Escape from Alcatraz

alcatraz
Catherine Berner/Courtesy

The hardened and grizzled old men around me stared calmly out of the ferry window as I anxiously adjusted my goggles for what felt like the 100th time. The man over the intercom announced that the swim would begin in 90 seconds and reiterated the importance of the “jump and swim” technique for disembarking the boat.

“You all are about to start the swim from Alcatraz, and after today, you will never be the same again! Remember to jump and swim and follow the orange lead boat!”

Some 800 swimmers crammed onto two ferries began to hoot and holler as a countdown reminiscent of New Year’s Eve broke out. When the count reached zero, the ferry sounded its horn, and the first swimmers were in the water.

I looked around and realized I was uncomfortably close to the exit doors. All the athletes around me were a good 40 years older and had a look about them that suggested they do this swim daily before their morning coffee. But the time for being intimidated by these gnarled veterans had passed. I was funneled towards the exit doors by both the stampede of antsy swimmers behind me and an increasing need to empty my bladder.

“Jump and swim, GO! GO! GO!” shouted volunteers by the door.

Limbs were flailing, neoprene was everywhere, and before I knew it I was flinging myself off the boat, hoping to avoid my fellow swimmers as I reached the water. A wave of adrenaline hit me, and the butterflies I had been battling all morning vanished. I began to simultaneously swim and pee, a skill I gained from years spent swimming laps in the pool on swim team.

I looked to my left and saw the distinct outline of Alcatraz. I looked to my right and saw the Golden Gate Bridge. I looked behind me and saw hundreds of yellow swim caps and swimmers headed my direction. I stuck my head in the water and began swimming like I was, well, a prisoner escaping from Alcatraz.

Prior to this race, I thought my swimming days were long behind me. I never expected to end up swimming in the middle of the San Francisco Bay. I signed up for the race after being aggressively encouraged to participate by a friend of a friend, who insisted that I would love it. I wasn’t so sure, but the thrill of doing something new enticed me. The “Alcatraz Invitational Swim” is hosted annually by the South End Rowing Club — a boathouse near Fisherman’s Wharf that’s home to a group of borderline crazy people who like to get together and go swimming in the bay. The Alcatraz Invitational is a 1.25-mile race that gives the rest of us a taste of what drives San Francisco’s open water swimming community to spend their mornings and weekends swimming in the frigid bay waters.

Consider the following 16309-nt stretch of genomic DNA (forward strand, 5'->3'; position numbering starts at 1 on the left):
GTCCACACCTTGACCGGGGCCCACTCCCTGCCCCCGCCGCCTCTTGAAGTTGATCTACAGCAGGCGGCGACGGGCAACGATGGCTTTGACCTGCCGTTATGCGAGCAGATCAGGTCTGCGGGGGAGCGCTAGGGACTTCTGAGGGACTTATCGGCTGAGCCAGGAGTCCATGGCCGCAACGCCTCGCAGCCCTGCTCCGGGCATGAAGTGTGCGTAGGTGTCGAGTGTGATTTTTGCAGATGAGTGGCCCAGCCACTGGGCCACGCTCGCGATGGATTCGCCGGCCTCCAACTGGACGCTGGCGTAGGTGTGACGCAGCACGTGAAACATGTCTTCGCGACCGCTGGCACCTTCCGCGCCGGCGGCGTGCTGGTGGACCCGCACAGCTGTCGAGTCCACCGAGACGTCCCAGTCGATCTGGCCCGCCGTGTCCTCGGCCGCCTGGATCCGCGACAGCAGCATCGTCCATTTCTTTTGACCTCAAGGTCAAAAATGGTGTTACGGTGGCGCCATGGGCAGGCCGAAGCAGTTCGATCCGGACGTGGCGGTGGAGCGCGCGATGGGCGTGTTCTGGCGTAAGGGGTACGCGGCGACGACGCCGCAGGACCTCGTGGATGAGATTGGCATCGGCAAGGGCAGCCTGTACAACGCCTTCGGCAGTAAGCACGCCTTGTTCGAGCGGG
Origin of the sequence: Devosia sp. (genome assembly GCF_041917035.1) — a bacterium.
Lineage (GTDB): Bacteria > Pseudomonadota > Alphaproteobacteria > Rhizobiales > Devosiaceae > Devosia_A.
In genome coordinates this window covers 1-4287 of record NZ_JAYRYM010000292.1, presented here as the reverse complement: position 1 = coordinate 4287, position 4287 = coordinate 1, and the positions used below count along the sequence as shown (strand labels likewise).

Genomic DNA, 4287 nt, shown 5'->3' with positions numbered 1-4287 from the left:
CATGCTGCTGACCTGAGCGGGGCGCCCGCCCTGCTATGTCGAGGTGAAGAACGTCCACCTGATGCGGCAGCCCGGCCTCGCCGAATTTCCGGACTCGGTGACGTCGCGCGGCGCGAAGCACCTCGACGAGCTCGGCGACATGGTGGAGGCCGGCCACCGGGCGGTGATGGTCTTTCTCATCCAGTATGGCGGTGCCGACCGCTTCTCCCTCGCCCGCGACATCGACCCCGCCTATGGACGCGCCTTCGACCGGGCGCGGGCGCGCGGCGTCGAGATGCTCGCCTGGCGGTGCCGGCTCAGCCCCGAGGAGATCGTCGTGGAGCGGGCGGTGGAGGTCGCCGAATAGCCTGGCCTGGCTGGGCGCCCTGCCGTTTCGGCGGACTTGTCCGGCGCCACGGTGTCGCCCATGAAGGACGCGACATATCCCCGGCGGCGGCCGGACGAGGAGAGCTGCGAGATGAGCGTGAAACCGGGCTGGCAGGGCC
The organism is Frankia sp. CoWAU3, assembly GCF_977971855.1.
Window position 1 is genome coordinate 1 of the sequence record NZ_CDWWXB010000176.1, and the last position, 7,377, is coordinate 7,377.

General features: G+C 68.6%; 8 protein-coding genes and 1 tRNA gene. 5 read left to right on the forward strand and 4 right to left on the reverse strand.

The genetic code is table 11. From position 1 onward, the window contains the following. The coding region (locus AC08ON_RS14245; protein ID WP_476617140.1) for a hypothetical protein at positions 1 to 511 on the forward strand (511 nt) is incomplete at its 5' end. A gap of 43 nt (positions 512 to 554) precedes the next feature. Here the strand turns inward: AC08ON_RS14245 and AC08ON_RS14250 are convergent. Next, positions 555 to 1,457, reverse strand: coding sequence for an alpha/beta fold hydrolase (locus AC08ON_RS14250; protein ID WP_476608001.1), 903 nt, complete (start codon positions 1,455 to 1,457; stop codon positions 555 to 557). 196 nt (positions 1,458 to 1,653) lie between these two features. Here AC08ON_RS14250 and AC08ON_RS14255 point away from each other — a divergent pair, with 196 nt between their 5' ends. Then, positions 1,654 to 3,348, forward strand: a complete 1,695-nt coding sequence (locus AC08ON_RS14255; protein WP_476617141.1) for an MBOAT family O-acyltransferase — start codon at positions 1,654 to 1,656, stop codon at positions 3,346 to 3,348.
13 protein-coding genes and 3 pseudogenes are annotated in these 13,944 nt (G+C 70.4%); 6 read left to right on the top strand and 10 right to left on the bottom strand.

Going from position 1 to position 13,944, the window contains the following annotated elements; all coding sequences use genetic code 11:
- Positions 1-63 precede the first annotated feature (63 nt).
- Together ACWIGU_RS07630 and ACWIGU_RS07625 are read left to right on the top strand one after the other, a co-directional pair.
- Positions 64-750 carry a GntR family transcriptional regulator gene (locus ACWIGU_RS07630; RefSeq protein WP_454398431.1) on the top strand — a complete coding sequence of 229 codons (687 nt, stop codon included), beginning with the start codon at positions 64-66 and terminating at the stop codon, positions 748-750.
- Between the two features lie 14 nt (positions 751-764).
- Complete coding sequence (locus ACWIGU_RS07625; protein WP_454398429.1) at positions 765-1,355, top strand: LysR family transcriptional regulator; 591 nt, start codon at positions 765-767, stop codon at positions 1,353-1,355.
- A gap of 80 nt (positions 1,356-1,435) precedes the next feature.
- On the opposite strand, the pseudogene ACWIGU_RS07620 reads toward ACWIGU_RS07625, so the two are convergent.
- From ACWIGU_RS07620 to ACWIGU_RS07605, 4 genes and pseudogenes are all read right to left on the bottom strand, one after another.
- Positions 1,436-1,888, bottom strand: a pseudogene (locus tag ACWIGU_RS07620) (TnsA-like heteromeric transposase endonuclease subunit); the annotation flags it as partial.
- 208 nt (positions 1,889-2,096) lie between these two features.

As I swam closer and closer to the city, I felt utterly and completely alive in a way that only new and uncomfortable experiences can make us feel. I began to understand how the members of the South End Rowing Club became addicted to open water swimming. The unseasonably warm water — shout out to climate change — felt cool on my exposed skin, and the taste of salt water permeated my mouth. I wish I could say my senses were heightened, but my goggles were foggy, and I couldn’t hear anything through my layers of swim caps, making it impossible to tell if I was headed in the right direction, let alone how far I had gone. I just kept turning my arms and glancing around to make sure I could still see yellow caps ahead of me, occasionally running into a fellow swimmer.

I expected the swim to drag on and feel tedious like my training swims, but I swam with an adrenaline-fueled frenzy that made the minutes fly by. Whenever I felt my stroke count drop, I imagined there were prison guards chasing me and picked up the pace.

Despite the vastness of the bay, I managed to swim into a probably unacceptable number of people. But I was at the mercy of my competitive spirit, and I had no time to worry about collateral damage. As I approached the shore, I was feeling stronger than I had expected. I picked up my pace. In the final 400 meters I gave it my all, powering through my strokes as I overtook — ran into — swimmers at an increased pace. Finally, I crossed the finish line. I was awarded a medal, and the announcer yelled my name over the loudspeaker.

On the other side of the finish line, I was still surrounded by leather-skinned vets, but I was no longer intimidated. I was exhilarated, and my fatalistic prerace nerves were replaced with giddy endorphins. I dashed over to my friends and began babbling about how “incredibly awesome” the swim was.

My first open-water race was a daunting and overwhelming task that was a good pool-length outside of my comfort zone, but the exhilarating feeling of crossing that finish line is what drives me to challenge myself to do anything and everything I think I can’t do.

Contact Catherine Berner at [email protected]